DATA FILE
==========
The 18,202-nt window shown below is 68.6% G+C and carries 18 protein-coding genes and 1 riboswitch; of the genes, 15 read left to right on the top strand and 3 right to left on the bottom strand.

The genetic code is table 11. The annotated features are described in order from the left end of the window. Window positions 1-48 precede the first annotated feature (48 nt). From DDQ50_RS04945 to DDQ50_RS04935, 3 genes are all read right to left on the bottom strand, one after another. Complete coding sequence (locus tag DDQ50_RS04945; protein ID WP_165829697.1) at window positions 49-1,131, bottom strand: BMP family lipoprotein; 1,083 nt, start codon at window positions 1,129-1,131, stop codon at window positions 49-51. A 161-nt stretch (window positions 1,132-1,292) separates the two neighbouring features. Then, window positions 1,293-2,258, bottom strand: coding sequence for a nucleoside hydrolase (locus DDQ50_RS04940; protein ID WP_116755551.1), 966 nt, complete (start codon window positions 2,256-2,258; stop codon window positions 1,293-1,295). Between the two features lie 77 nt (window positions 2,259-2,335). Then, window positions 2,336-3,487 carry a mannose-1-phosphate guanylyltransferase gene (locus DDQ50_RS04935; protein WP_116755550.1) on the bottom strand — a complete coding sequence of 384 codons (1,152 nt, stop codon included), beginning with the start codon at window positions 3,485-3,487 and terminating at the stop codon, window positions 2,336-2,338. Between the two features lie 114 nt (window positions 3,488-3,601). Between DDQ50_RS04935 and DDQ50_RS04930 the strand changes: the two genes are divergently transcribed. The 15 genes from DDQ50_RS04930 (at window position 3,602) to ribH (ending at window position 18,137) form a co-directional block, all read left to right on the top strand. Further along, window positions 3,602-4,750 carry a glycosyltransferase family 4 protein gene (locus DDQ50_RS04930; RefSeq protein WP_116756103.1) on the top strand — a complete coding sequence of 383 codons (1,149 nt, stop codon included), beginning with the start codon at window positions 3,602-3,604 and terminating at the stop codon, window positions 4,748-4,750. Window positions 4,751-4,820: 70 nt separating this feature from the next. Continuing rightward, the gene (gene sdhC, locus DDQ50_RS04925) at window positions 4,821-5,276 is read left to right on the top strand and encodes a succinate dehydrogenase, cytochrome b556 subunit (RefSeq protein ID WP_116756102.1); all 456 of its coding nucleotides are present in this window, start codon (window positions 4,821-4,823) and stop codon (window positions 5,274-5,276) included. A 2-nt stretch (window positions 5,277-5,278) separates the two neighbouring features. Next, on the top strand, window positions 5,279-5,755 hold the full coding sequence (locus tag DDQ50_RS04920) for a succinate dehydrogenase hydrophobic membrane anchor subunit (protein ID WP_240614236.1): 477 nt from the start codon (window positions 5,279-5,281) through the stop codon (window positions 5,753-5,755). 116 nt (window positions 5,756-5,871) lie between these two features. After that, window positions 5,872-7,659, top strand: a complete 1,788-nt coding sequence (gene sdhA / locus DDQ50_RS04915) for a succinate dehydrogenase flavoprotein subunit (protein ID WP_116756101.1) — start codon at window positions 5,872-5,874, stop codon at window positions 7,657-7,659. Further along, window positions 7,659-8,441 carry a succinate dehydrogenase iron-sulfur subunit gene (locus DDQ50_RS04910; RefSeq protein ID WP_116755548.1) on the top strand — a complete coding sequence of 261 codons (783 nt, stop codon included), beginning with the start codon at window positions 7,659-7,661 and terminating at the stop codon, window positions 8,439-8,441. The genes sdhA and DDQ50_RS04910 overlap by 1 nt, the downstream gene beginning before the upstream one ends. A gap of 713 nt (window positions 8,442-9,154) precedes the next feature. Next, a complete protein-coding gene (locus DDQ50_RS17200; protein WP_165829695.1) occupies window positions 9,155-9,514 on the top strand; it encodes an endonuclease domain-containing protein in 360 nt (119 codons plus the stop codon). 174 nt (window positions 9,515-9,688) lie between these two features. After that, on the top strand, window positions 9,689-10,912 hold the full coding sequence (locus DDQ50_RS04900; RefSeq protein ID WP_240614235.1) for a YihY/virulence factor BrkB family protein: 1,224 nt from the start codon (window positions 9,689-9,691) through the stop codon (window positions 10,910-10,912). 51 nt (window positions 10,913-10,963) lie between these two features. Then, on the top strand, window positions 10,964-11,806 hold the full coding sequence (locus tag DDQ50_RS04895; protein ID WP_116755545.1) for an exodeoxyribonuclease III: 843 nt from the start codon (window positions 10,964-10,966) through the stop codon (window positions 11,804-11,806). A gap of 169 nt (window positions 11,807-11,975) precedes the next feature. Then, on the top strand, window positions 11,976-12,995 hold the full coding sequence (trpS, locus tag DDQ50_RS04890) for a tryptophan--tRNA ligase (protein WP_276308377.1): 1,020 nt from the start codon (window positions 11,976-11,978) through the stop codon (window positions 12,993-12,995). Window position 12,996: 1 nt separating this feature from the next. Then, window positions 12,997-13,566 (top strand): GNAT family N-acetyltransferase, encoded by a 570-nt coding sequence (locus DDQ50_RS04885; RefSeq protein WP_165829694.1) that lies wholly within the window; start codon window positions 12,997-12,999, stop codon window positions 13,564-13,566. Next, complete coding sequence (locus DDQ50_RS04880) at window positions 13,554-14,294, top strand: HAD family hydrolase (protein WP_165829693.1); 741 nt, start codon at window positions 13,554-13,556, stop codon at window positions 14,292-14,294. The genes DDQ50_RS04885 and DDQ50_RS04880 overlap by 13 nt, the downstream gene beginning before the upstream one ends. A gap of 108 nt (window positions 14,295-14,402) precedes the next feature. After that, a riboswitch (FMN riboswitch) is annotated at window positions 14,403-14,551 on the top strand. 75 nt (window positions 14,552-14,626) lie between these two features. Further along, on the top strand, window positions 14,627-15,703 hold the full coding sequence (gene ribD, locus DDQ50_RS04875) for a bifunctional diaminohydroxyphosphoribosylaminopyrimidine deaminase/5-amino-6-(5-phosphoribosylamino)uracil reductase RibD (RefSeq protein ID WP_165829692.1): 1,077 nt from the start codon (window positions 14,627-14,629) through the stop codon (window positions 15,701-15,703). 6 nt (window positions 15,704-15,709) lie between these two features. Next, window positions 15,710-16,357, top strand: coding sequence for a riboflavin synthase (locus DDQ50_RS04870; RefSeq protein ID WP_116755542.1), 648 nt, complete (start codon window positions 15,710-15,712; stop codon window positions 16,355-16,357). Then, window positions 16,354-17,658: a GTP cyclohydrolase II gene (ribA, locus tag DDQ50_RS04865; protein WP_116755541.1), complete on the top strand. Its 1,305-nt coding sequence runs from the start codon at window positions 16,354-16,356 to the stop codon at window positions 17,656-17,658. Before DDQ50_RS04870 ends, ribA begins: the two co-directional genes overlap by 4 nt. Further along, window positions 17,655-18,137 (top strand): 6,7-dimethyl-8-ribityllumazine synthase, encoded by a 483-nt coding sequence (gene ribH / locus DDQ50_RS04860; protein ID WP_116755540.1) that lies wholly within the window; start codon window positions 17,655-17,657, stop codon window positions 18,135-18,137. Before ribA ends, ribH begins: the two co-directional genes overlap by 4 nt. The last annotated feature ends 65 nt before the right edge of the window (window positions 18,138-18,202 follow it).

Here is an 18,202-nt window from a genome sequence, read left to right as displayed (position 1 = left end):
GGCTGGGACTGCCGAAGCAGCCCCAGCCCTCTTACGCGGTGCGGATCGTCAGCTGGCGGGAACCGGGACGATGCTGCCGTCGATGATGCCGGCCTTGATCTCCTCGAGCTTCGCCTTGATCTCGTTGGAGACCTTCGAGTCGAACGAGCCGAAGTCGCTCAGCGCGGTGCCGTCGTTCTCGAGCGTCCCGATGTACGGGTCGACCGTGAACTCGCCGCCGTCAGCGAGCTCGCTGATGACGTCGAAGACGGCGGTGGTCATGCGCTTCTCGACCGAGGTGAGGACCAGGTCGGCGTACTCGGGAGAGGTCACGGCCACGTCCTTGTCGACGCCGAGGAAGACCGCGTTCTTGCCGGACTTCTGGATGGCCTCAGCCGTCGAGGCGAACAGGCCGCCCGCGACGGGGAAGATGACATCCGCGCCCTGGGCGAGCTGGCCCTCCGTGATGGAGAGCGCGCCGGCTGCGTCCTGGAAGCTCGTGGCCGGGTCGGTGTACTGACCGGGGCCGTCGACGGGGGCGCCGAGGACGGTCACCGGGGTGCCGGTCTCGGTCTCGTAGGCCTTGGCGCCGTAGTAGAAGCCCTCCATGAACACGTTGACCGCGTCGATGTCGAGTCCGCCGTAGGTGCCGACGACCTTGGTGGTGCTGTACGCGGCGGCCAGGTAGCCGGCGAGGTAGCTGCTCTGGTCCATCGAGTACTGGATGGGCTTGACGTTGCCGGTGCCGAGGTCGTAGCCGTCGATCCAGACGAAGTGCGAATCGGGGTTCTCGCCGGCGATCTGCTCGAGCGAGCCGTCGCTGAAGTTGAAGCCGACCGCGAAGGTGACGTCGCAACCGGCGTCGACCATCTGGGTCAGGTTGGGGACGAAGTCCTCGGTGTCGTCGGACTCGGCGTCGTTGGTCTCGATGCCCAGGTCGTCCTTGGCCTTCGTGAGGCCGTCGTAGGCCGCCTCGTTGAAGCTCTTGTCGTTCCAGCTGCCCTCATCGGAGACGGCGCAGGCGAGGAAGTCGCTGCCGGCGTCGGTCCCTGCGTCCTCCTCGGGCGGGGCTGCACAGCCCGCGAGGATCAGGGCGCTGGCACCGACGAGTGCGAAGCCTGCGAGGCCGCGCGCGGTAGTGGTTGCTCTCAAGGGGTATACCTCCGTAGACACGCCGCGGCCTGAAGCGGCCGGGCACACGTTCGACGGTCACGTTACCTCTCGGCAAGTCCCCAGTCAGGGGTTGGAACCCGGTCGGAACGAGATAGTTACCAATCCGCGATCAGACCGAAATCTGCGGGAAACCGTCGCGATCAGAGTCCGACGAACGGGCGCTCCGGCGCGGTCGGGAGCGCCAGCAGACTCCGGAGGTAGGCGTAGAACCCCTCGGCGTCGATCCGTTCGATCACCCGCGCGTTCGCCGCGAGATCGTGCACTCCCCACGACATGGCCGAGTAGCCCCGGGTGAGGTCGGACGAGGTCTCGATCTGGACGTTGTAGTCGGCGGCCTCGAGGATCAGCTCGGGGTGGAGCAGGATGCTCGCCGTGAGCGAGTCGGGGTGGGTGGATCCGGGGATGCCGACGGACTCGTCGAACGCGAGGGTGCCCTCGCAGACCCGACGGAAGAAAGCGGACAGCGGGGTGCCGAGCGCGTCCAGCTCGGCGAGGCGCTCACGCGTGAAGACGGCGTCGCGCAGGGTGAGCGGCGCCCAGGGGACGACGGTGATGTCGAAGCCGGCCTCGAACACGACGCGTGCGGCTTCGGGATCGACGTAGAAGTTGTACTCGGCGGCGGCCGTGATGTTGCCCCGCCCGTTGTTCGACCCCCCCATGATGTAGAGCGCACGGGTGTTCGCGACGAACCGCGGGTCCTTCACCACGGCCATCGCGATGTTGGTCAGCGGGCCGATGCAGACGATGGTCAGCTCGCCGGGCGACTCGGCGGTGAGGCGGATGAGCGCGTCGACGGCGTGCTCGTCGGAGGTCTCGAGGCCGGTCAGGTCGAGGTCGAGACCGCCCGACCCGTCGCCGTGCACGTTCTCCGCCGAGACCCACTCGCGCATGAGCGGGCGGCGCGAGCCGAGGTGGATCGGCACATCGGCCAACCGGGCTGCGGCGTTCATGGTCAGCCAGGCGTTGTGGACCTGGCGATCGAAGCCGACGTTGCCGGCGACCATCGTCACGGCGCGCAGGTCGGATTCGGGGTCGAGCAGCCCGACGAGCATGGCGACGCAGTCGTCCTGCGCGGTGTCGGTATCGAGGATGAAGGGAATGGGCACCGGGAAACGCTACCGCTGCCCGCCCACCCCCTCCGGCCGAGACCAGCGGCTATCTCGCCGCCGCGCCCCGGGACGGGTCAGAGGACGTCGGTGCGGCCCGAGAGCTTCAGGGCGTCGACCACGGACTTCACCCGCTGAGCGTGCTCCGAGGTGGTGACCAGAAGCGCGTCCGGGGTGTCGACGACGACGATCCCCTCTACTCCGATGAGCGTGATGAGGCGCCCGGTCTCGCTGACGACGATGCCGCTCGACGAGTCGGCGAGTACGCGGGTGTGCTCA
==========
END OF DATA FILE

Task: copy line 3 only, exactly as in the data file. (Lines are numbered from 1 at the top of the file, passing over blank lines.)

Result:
Here is an 18,202-nt window from a genome sequence, read left to right as displayed (position 1 = left end):